Standard Chartered Plc Chief Executive Officer Bill Winters said the authorities in London and Washington have been too slow in ordering the type of lockdown that China used to control the Covid-19 outbreak.
Speaking on Bloomberg Television, Winters became one of the highest-profile CEOs to criticize the Western response to the pandemic, saying the U.S. and U.K. had acted “too late.”
“I find it interesting to listen to the debate now that we in the West, or in the U.K., or in the U.S., couldn’t have done what the Chinese did because we don’t have that kind of society,” Winters said. “Well, we are doing what the Chinese did; we’re just doing it too late.”
Say it, again, Bill. Say it, again. The thousands who are dying for the mistakes of our politicians have no voice in this discussion…anymore.
Republican Senator Ron Johnson told the Milwaukee Journal Sentinel, “I’m not denying what a nasty disease COVID-19 can be, and how it’s obviously devastating to somewhere between 1 and 3.4 percent of the population. But that means 97 to 99 percent will get through this and develop immunities and will be able to move beyond this. But we don’t shut down our economy because tens of thousands of people die on the highways. It’s a risk we accept so we can move about. We don’t shut down our economies because tens of thousands of people die from the common flu.”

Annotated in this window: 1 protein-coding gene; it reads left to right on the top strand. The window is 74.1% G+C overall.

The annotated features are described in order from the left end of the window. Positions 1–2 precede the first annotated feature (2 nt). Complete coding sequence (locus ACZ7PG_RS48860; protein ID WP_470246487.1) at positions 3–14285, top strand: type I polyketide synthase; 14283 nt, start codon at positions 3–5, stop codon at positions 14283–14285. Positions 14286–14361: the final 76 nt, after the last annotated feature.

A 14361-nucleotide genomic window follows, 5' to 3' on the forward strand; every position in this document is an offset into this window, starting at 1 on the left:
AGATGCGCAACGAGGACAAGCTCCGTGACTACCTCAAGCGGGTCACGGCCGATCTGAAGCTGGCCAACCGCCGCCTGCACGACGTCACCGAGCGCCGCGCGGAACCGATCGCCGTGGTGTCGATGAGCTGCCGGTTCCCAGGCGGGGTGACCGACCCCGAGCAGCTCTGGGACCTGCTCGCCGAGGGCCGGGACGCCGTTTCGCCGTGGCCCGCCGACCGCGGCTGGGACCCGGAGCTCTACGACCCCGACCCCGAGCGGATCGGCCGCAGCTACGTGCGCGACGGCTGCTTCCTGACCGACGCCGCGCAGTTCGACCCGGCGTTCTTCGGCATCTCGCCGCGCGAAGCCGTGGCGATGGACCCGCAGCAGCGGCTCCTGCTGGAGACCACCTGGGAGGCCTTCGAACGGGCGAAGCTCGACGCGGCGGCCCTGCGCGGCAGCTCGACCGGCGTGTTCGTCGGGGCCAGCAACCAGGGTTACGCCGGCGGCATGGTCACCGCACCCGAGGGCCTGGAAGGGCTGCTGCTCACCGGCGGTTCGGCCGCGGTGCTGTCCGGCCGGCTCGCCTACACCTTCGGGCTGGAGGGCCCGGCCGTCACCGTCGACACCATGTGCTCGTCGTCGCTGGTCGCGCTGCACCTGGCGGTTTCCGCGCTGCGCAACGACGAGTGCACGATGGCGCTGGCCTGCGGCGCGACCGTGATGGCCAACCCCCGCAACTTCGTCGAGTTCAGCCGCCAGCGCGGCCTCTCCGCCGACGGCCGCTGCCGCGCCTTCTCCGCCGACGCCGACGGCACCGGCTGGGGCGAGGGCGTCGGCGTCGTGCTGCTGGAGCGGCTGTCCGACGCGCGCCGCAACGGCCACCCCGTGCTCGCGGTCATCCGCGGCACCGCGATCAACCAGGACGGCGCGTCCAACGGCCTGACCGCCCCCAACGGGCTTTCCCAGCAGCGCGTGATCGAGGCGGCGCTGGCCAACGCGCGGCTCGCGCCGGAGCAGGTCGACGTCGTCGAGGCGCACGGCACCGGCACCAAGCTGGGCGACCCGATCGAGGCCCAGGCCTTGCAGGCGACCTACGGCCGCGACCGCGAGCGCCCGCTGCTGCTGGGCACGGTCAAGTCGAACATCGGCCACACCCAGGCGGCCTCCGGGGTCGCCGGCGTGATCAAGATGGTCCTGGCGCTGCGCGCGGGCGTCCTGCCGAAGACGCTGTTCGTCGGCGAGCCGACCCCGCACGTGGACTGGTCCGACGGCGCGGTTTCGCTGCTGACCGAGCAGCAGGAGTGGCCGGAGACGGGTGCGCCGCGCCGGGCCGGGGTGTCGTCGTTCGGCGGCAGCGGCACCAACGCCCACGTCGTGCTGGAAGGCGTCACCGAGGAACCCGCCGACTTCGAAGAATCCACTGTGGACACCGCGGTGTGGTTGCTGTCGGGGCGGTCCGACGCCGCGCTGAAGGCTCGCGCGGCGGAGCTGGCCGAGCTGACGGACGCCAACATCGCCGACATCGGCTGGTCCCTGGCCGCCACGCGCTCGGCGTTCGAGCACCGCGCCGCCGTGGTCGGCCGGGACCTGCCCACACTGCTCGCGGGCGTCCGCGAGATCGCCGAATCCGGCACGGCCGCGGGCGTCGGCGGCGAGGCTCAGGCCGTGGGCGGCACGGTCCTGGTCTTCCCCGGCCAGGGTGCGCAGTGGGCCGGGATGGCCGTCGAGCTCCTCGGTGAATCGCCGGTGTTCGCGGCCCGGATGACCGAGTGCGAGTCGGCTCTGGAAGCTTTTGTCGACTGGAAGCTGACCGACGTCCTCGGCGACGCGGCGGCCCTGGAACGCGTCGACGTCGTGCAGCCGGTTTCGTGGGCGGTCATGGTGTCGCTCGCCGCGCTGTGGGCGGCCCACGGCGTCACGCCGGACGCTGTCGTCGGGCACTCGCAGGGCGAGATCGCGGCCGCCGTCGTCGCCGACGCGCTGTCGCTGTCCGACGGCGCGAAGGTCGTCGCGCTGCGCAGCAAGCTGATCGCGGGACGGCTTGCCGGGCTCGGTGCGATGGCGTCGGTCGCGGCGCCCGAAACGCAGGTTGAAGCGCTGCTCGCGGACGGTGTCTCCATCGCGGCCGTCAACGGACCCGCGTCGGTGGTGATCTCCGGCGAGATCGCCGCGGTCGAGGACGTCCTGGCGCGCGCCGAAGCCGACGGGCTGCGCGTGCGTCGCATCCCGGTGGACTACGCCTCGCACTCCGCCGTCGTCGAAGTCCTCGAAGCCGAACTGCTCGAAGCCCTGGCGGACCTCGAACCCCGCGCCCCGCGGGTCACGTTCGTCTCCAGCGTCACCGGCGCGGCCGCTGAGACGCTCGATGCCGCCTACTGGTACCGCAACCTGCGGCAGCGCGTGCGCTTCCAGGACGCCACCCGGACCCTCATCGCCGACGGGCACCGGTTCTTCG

He added that coronavirus has a far higher fatality rate than the seasonal flu, but said, “getting coronavirus is not a death sentence except for maybe no more than 3.4 percent of our population (and) I think probably far less…”
According to the U.S. Census Bureau, there are currently over 329 million Americans. If, to use the senator’s phrasing, the coronavirus were to kill “maybe no more than 3.4 percent of our population,” that would mean the death of over 9 million Americans. If the 3.4 percent figure is high, and it turns out that the virus is fatal to 1 percent of the population, that’s still over 3 million American deaths.
Just in case you were missing out on the essential Republican concern over national disasters.
❝ A renowned trauma injury surgeon has conducted his first human trial of suspended animation.
Unlike hibernation or therapeutic hypothermia, suspended animation is basically clinical death, without heart or brain activity.
The details are fascinating. Red tape and so-called ethical considerations remain the most significant barriers to this research.
“Is there a time to call it? A time to say, ‘They won,’ and we just leave?”
Jon Shapley/Houston Chronicle
❝ CARLSBAD, N.M. — Texas’ most dangerous and unchecked border doesn’t lie to the south along the Rio Grande, but rather to the west, where the Permian Basin oil boom is expanding along narrow and deadly roads into rural New Mexico, driving breakneck growth with little oversight and not nearly enough highways, housing, health care and environmental air monitoring.